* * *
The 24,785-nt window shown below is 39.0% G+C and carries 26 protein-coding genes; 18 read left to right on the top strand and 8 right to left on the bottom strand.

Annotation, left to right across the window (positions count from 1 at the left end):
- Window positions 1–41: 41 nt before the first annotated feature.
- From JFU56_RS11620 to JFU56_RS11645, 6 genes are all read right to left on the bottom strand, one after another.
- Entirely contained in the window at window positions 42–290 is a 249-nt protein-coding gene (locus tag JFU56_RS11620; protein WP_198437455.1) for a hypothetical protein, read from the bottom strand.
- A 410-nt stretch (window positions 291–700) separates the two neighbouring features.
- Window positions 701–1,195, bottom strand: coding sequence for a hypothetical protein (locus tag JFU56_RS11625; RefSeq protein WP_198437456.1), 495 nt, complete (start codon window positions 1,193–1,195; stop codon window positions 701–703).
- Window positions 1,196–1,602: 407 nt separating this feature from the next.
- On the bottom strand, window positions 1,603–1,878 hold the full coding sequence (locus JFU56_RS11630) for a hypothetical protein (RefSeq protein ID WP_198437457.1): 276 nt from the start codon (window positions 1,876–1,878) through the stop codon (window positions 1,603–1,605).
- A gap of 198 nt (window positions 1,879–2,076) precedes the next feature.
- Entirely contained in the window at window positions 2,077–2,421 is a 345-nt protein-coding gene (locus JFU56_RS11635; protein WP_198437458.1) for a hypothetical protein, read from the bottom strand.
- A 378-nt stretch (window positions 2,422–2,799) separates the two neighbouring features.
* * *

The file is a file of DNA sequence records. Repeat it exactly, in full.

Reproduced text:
The 24,785-nt window shown below is 39.0% G+C and carries 26 protein-coding genes; 18 read left to right on the top strand and 8 right to left on the bottom strand.

Annotation, left to right across the window (positions count from 1 at the left end):
- Window positions 1–41: 41 nt before the first annotated feature.
- From JFU56_RS11620 to JFU56_RS11645, 6 genes are all read right to left on the bottom strand, one after another.
- Entirely contained in the window at window positions 42–290 is a 249-nt protein-coding gene (locus tag JFU56_RS11620; protein WP_198437455.1) for a hypothetical protein, read from the bottom strand.
- A 410-nt stretch (window positions 291–700) separates the two neighbouring features.
- Window positions 701–1,195, bottom strand: coding sequence for a hypothetical protein (locus tag JFU56_RS11625; RefSeq protein WP_198437456.1), 495 nt, complete (start codon window positions 1,193–1,195; stop codon window positions 701–703).
- Window positions 1,196–1,602: 407 nt separating this feature from the next.
- On the bottom strand, window positions 1,603–1,878 hold the full coding sequence (locus JFU56_RS11630) for a hypothetical protein (RefSeq protein ID WP_198437457.1): 276 nt from the start codon (window positions 1,876–1,878) through the stop codon (window positions 1,603–1,605).
- A gap of 198 nt (window positions 1,879–2,076) precedes the next feature.
- Entirely contained in the window at window positions 2,077–2,421 is a 345-nt protein-coding gene (locus JFU56_RS11635; protein WP_198437458.1) for a hypothetical protein, read from the bottom strand.
- A 378-nt stretch (window positions 2,422–2,799) separates the two neighbouring features.